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Re-Forming the Center: American Protestantism, 1900 to the Present Paperback – July, 1998

5 out of 5 stars 1 customer review

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Product Details

  • Paperback: 508 pages
  • Publisher: Wm. B. Eerdmans Publishing Company (July 1998)
  • Language: English
  • ISBN-10: 0802842984
  • ISBN-13: 978-0802842985
  • Product Dimensions: 8.9 x 6 x 1.1 inches
  • Shipping Weight: 1.5 pounds
  • Average Customer Review: 5.0 out of 5 stars  See all reviews (1 customer review)
  • Amazon Best Sellers Rank: #1,014,438 in Books (See Top 100 in Books)

More About the Author

At present, my research and writing focuses on two main topics: (1) the intersection of religion and higher education and (2) world Christianity.

Religion and Higher Education: No Longer Invisible: Religion in University Education (Oxford University Press, 2012), co-authored with my wife and fellow scholar Rhonda Hustedt Jacobsen, is my most recent publication in this area of study. Drawing on conversations with hundreds of professors, co-curricular educators, administrators, and students from institutions spanning the entire spectrum of American colleges and universities, Rhonda and I illustrate how religion is constructively intertwined with the work of higher education in the twenty-first century. Religion in contemporary American life is incredibly complex, with religious pluralism on the rise and the categories of "religious" and "secular" often blending together in a dizzying array of lifestyles and beliefs. Using the categories of historic religion, public religion, and personal religion, No Longer Invisible offers a new framework for understanding this emerging religious terrain, a framework that can help colleges and universities--and the students who attend them--interact with religion more effectively. No Longer Invisible is part of the Religion in the Academy Project (RITA) that Rhonda and I co-direct (see www.religionintheacademy.org ). Other recent RITA publications include Scholarship and Christian Faith (Oxford University Press, 2004) and The American University in a Postsecular Age (Oxford University Press, 2008).

World Christianity: Christianity is the world's largest religion--roughly a third of the world's population is Christian (more than 2 billion people)--and the most widely disseminated. About 13% of the world's Christians live in North America, 27% live in Europe, 24% in Latin America, 20% in Africa, and 16% in Asia. In terms of faith and theology, Christianity can be divided into four main traditions. Roughly half the Christians in the world are Catholic, about 10% are Eastern Orthodox, 20% are classic Protestant, and 20% are Pentecostal or Charismatic. How all of this theological diversity is layered on top of the global expanse of Christianity in the 21st century is explained in my recent book The World's Christians: Who they are, Where they are, and How they got there (Wiley/Blackwell, 2011). I am currently beginning a new writing project dealing with world Christianity that is tentatively entitled Following Jesus: The Global Trek of a Middle Eastern Religion.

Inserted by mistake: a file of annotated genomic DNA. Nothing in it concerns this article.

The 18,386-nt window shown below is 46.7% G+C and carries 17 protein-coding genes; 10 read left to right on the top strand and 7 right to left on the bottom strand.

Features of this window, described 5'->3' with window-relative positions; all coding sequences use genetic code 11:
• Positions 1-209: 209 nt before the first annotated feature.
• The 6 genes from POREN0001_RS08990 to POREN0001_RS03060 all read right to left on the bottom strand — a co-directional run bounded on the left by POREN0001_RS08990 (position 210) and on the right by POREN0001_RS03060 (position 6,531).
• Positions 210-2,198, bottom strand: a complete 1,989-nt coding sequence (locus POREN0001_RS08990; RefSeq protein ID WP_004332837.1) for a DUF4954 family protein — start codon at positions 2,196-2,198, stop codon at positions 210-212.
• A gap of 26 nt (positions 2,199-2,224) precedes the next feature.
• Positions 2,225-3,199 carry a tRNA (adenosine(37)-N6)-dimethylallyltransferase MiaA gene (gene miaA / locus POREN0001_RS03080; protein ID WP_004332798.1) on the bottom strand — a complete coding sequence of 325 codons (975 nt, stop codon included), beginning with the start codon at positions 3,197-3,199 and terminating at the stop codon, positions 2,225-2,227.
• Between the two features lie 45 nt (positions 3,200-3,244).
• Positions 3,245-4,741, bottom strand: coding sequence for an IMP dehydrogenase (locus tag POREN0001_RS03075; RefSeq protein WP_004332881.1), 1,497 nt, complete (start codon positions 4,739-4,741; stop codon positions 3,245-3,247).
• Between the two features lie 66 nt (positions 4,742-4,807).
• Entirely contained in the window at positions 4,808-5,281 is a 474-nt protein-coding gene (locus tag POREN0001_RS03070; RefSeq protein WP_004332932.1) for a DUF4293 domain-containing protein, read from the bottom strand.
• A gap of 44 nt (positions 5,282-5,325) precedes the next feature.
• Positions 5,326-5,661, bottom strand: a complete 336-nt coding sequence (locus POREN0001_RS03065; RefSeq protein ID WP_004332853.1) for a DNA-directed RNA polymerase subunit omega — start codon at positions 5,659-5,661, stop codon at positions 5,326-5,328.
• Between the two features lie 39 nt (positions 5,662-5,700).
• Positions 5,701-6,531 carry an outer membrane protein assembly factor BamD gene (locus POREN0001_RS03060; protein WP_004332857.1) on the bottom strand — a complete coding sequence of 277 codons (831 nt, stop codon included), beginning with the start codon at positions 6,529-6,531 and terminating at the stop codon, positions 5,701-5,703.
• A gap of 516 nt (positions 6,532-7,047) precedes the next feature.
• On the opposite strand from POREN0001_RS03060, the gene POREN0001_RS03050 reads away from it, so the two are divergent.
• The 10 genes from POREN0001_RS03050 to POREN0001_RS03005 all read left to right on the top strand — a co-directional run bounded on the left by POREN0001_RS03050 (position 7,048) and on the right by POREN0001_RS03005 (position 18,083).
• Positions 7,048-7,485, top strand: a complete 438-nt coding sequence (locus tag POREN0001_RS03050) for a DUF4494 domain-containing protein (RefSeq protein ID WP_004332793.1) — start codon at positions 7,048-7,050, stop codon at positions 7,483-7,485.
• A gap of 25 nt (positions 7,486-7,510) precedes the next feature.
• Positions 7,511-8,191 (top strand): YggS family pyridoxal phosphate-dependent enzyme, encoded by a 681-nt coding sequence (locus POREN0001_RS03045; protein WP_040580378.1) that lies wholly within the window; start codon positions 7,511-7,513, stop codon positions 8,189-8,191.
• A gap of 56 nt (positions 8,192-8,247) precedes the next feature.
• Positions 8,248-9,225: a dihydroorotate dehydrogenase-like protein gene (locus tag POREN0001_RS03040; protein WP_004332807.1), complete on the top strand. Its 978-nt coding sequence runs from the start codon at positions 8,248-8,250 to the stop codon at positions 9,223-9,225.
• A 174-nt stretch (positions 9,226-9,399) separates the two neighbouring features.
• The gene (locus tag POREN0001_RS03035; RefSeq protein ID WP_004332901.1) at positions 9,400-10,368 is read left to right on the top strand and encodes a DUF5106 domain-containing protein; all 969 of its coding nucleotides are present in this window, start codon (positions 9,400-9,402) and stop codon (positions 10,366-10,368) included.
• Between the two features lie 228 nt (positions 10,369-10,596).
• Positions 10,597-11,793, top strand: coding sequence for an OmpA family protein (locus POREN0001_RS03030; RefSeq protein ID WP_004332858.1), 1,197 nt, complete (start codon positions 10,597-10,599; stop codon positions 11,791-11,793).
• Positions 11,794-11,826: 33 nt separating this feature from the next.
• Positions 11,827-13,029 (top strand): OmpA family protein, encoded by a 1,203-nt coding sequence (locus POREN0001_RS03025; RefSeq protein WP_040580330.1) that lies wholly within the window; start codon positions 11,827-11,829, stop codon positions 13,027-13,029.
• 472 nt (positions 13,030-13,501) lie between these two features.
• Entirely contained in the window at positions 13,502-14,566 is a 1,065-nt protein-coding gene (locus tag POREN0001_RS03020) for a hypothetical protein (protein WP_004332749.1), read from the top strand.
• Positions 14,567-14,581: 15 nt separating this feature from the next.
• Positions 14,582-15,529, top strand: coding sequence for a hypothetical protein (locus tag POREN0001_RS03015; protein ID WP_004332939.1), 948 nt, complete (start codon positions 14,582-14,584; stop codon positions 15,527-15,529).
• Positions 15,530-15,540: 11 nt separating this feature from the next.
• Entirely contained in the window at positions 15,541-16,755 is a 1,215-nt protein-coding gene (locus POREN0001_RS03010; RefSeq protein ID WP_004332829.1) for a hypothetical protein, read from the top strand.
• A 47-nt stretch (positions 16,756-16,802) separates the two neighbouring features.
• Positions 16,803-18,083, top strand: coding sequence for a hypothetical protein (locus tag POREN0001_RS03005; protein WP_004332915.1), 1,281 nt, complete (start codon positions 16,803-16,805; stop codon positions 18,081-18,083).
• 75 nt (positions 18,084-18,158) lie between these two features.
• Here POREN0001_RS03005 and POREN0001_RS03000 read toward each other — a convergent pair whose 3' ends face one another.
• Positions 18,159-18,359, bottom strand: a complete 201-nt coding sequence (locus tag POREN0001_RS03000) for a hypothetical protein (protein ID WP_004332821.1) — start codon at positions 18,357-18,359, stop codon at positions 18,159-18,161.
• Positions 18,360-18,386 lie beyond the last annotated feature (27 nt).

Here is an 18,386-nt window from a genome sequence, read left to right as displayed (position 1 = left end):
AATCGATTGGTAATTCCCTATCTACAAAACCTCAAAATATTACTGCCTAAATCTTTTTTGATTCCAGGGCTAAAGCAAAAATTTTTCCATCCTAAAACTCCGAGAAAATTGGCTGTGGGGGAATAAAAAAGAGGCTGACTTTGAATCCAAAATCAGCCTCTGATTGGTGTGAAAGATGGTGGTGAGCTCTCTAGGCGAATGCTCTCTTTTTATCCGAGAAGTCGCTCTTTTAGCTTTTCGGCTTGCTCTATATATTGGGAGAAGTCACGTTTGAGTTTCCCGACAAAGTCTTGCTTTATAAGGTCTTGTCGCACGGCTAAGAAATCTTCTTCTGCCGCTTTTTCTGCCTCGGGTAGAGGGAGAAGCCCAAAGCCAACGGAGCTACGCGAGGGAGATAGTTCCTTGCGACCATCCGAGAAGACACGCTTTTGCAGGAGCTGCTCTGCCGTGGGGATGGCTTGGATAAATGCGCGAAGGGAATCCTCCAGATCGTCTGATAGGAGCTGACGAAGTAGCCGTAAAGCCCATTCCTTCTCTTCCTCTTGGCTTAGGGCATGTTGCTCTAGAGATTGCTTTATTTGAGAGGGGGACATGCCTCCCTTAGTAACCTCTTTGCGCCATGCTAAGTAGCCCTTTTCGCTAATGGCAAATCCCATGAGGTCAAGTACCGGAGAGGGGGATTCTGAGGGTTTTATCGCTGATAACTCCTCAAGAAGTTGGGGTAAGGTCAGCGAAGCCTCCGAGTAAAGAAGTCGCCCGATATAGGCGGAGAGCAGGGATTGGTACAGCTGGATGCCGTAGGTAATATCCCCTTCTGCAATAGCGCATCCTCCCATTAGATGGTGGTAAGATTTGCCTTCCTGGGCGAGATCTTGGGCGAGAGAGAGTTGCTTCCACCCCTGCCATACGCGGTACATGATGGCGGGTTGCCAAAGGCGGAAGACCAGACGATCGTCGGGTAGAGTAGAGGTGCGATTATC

Other Areas of Interest: In addition to the topics mentioned above, I continue to be interested in the history of the Pentecostal/Charismatic movement. See Thinking in the Spirit (Indiana University Press, 2003) and A Reader in Pentecostal Theology (Indiana University Press, 2006). And, as a theologian, I remain committed to explaining Christian beliefs and practices in ways that bend toward the gracious rather than the pugnacious. See Gracious Christianity (Baker Academic, 2006).

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Format: Paperback
This book could be considered either history or theology. It actually falls into the general category of Sociology of Religion. This is an excellent set of thoughtful essays on the role of religious thought in the political and cultural milieu of the United States in the 20th century.

The authors have drawn together an excellent set of essays looking at the range of thought and sociological form found in American churches in the 20th century. This provides good historical portraits of many American religious movements and denominations. In doing so, however, the authors challenge the value of the standard "two-party" analysis commonly used until recent years.

The dualistic mindset has commonly tried to divide churches, denominations and the Christian movement as a whole into dichotomies, such as Modernist-Fundamentalist, Liberal-Conservative, Evangelical-Social. These essays propose that the real picture is much more complex and such dualistic analyses overlook an extensive middle. They point out here important peripheries that cannot be accounted for by trying to put every group or faction into one of the two categories preferred by analysts.

There were other important factors that led to the coalescence or divergence of various groups. The dominant political factors, sometimes clothed in theological concerns, cannot account for the identities involved, according to the writers of this collection. Thus the focus on Re-forming the Center. Looking more realistically at the situations and trying to understand the factors, concerns, values and motivations that led to various movements such as the Holiness, then Pentecostal, and later Charismatic focuses.
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